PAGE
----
Biography: My academic and research background has positioned me perfectly to pursue therapeutic development for neurological diseases. I completed my undergraduate work at Northwestern University, focusing on a comprehensive science curriculum, studying not only biology, but incorporating chemistry, physics, mathematics, and computational science. I supplemented this coursework with two major research pursuits - engineering polymer nanoparticles for high-sensitivity DNA detection and then endogenous siRNAs in the brains of D. melanogaster using both traditional biochemical methods and more novel bioinformatics. The University of Michigan Medical Scientist Training Program then provided me with an opportunity to use my background knowledge to address clinically and scientifically important problems. My research in graduate school under Dr. Jason Gestwicki involved utilizing both chemical and biochemical approaches to understand the role of heat shock proteins in promoting and maintaining the cancer phenotype. This work also involved initial steps in drug development. Upon returning to medical school, I quickly became struck by the devastating effect that neurological diseases had on many aspects of a patient’s life. I found myself further impressed by our limits in treating many of these degenerative conditions, disproportionately so when compared to many other medical specialties and therefore pursued a clinical residency in Neurology at the University of Michigan. During residency, I was exposed to a wide breadth of neurological diseases, including movement disorders. My clinical work with Drs. Vikram Shakkottai and Henry Paulson alerted me to the incredible need for an improved understanding of movement disorders, and a particular opportunity to help our ataxia patients. Currently, I am completing a multi-disciplinary fellowship in movement disorders. While a large portion of my time is dedicated to seeing patients with an emphasis on hereditary ataxias, I have supplemented this with basic science research in stem cell and genetic technologies under Dr. Vikram Khurana (BWH) as well as clinical trial design and pharmaceutical development with Praxis Precision Medicines, a biotech company based in Boston. Upon returning to the University of Michigan as a Clinical Instructor, I intend to draw upon my diverse, yet in-depth, background to further pursue novel therapeutics for degenerative ataxias.
Project Title: “Discovery and development of potassium channel activators for therapeutic rescue in Spinocerebellar Ataxias”.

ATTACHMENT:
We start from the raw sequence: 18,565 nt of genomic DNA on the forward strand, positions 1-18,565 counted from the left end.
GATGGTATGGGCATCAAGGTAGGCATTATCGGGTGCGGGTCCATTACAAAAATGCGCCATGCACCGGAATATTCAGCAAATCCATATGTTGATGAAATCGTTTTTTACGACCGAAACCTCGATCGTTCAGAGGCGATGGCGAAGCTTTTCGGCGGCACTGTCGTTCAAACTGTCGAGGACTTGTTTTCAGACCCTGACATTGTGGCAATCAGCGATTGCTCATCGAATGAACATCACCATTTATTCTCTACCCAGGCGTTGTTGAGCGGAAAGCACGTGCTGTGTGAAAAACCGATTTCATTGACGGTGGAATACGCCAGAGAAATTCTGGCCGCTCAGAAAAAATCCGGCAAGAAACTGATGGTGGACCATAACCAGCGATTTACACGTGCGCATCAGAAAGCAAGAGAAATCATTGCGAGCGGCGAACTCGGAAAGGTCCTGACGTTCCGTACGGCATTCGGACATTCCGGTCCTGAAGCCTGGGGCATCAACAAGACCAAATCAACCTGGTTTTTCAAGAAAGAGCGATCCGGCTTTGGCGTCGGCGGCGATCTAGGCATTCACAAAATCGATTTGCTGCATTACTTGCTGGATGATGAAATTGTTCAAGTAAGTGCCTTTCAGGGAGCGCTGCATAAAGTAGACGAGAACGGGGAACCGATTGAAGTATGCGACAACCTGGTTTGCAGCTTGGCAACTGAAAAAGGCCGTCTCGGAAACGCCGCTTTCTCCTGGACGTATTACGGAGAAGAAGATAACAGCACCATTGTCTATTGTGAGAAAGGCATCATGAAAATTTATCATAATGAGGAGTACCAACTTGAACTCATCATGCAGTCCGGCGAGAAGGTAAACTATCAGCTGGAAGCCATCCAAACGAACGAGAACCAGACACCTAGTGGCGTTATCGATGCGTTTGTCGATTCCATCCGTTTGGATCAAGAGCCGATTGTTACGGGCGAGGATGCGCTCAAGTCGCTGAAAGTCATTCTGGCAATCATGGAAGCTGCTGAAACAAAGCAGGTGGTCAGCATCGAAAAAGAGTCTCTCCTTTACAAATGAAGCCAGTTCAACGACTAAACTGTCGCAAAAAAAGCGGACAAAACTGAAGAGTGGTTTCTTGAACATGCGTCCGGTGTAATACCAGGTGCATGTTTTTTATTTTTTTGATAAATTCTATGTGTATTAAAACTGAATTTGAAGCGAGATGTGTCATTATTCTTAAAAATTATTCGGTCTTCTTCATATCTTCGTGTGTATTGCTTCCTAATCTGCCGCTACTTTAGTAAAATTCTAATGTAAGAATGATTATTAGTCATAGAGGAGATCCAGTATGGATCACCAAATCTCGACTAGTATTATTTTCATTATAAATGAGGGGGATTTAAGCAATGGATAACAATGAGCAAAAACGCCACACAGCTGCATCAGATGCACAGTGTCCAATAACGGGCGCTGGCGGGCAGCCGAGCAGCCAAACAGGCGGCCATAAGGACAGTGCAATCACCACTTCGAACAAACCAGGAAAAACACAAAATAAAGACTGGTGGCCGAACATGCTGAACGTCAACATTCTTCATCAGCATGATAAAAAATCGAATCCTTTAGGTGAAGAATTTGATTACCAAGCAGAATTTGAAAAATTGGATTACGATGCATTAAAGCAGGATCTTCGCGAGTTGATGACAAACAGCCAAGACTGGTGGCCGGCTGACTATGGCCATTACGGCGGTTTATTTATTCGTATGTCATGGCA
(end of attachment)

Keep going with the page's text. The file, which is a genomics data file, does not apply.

Project Description: The Spinocerebellar Ataxias (SCAs) are a class of dominantly inherited degenerative disorders causing progressive decline in balance, speech, and gait, often resulting in wheelchair confinement. Currently, no treatment exists for the SCAs, and there is substantial need to improve motor function and slow neurodegeneration. A major hallmark of SCAs is cerebellar Purkinje Cell (PC) degeneration. In SCA mouse models, alterations in PC spiking due to ion channel dysfunction occur concurrently with motor impairment and well before cell loss. Reduced expression and activity of large-conductance calcium-activated potassium (BK) channels underlie these changes in PC membrane excitability in several SCAs. Our group has previously showed that restoring BK channel expression or function rescued membrane hyperexcitability, improved motor dysfunction, and reduced PC degeneration. Therefore, improving BK activity presents an attractive therapeutic strategy in SCA1 and other SCAs.
Traditional ion channel analysis has relied on manual patch clamp, a highly specific but low throughput technique. Using a novel automated patch clamp (APC) instrument at the University of Michigan, we designed a high throughput screen (HTS) to identify BK channel agonists. Primary hits were taken for concentration response curves (CRCs) and followed up in manual cerebellar slice recording. After extensive efforts, only one compound (BK-20) survived this validation process, limiting structure-activity-relationship (SAR) studies. The next phase of this work will thus focus on 1) expanding our primary screen, which was limited by the COVID-19 pandemic, to increase the number of chemical scaffolds available for SAR analysis and 2) initial pharmacokinetic (PK) studies along with behavioral assays in an SCA1 mouse model.
While the long-term goal of this work is to develop therapeutics for SCAs, the objective of this specific project is to generate multiple chemical scaffolds that activate BK and to initialize pre-clinical studies as a proof of concept for future drug development. My central hypothesis is that ion channel dysfunction plays a central role in propagating disease pathology in SCAs and that restoration of BK activity will improve motor dysfunction and delay cellular degeneration.
Project Mentors: Henry Paulson, M.D., Ph.D. (primary mentor, UM) and Vikram Shakkottai, M.D., Ph,D. (co-mentor, UTSW)